If you’re having a minor cosmetic surgery operation, such as chin liposuction, your plastic surgeon will probably suggest performing it on an outpatient basis using local anesthetics or “twilight” anesthesia that allows you to stay awake during the procedure. But if you’re having a more complex surgery or a combination of several procedures, especially ones on or around your chest or abdomen — such as a Mommy Makeover (liposuction, tummy tuck, and breast lift) — your plastic surgeon schedules your surgery in the hospital, where you’ll undergo general anesthesia so that you remain unconscious and pain-free.
You Don’t “Go to Sleep”
While popular wisdom usually equates general anesthesia with “going to sleep,” the medications involved don’t actually induce a sleep state at all. In fact, one of the most striking things about your experience under anesthesia is how little it seems like sleep. One moment, your anesthesiologist asks you to count down from “100” (you’ll probably won’t get to “90”), and the next thing you know, you’re in the recovery room, and your beautiful tummy tuck, breast augmentation, etc., has already been performed.
A Controlled State
The combination of medications your anesthesiologist gives you may include hypnotic agents, opioids, muscle relaxants, sedatives and cardiovascular drugs. This cocktail is designed to keep you unconscious throughout the entire procedure, immobilize your body, prevent you from feeling pain, and prevent you from remembering anything that happened during the operation.
You don’t dream while under anesthesia. You also can’t wake up, move, or do any of things you normally do while sleeping.
Being under general anesthesia is a kind of induced, controlled, and reversible coma. That’s why a cosmetic surgeon in Las Vegas like Julio Garcia, MD, works with a highly skilled anesthesiologist who constantly monitors your vital signs and your medication levels to keep you safe and pain free.
Preparing for General Anesthesia
If Dr. Garcia recommends general anesthesia, he first ensures that you’re in good health by conducting a physical examination and taking a complete medical history. He may also ask that you obtain clearance from your primary care physician or another member of your medical team. Cosmetic plastic surgeries are elective procedures, and you should not receive them if you have health issues that could cause complications.
About two weeks before your scheduled surgery, you must stop smoking and also discontinue the use of any blood thinners, such as aspirin or gingko biloba. Dr. Garcia’s team gives you a complete list of drugs, supplements, and blood-thinning foods to avoid before and after your surgery.
Because general anesthesia relaxes the muscles in your gastrointestinal tract and airway that prevent food or acids from traveling into your lungs, you must fast for at least eight hours before your surgery. You may be able to drink water for up to a few hours before your operation.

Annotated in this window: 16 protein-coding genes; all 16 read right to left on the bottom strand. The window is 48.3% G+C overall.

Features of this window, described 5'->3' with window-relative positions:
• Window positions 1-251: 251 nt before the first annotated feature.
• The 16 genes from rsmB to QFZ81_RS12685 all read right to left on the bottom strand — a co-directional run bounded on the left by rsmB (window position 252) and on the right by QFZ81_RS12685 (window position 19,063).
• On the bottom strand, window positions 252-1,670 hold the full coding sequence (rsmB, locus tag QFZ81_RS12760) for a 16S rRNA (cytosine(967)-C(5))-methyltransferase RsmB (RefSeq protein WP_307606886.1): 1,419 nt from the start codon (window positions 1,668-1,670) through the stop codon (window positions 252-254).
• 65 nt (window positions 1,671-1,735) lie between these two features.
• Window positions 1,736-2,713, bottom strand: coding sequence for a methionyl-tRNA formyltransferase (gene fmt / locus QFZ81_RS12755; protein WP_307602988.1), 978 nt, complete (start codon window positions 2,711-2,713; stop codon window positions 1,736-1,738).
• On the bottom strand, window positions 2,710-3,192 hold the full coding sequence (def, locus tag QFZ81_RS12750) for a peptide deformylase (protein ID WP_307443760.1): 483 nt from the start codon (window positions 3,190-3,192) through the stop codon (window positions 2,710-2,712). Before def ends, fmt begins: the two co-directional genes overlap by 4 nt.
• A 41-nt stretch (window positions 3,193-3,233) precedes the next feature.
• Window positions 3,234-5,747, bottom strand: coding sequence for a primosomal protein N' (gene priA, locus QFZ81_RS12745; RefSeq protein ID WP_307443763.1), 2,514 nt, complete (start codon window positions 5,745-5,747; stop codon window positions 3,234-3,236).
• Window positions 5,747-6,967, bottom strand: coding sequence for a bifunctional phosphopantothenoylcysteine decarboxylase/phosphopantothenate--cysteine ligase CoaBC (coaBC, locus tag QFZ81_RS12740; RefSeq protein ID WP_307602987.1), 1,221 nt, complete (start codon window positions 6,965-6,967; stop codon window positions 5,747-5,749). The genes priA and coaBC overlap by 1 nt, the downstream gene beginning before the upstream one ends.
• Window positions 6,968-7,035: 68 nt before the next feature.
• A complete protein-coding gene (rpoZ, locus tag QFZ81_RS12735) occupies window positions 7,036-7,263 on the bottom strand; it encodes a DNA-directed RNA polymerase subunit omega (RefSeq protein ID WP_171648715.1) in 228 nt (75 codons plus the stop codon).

When it’s time for your cosmetic surgery, you’ll change into a medical gown. A nurse may place IV lines in your arm and then bring you into the operating room on a stretcher.
Your anesthesiologist and your surgeon explain the procedure that you’re about to undergo. Your anesthesiologist then either begins administering the general anesthesia through the IV lines or through an injection.
Once you’re asleep, your anesthesiologist may insert a tube through your mouth and down your airway to keep it open. Your anesthesiologist monitors and adjusts your medications, body temperature, fluids, and blood pressure continuously during the surgery.
Just as you weren’t really asleep, when you regain consciousness after general anesthesia, it feels different than “waking up.” You may be groggy and still amnesic. In fact, it’s common that if someone talks to you while you’re regaining consciousness, you won’t remember what they say.
You’ll probably feel confused until the anesthesia completely wears off. You may also have some unpleasant symptoms, such as a sore throat, nausea, or vomiting.
Depending on how long you were “under,” you may stay overnight at the hospital or at a surgical recovery center. If you’re cleared to go home, you’ll need someone to drive you and help you for the next few days to weeks as your body heals from your surgery.
If Dr. Garcia recommended general anesthesia for your procedures, you may need a recovery period of at two to six weeks. You may feel pain as the anesthesia wears off, so Dr. Garcia may recommend or prescribe medications to keep you comfortable.
You should also have pre-arranged for a friend, relative, or nurse to take care of you during your first few days at home or in a recovery center. You may need help getting two and from the bathroom. You shouldn’t try to work, take care of your kids, or do any household chores.
Elective cosmetic surgery is a gift to yourself, so be sure you also give yourself the gift of a fully relaxing and uneventful recovery. If you live out of town and need help finding post-surgical accommodations, or if you’d like to rest up in a recovery center, be sure to let Dr. Garcia’s cosmetic surgeon in Las Vegas staff know well in advance of your procedure so they can make arrangements for you.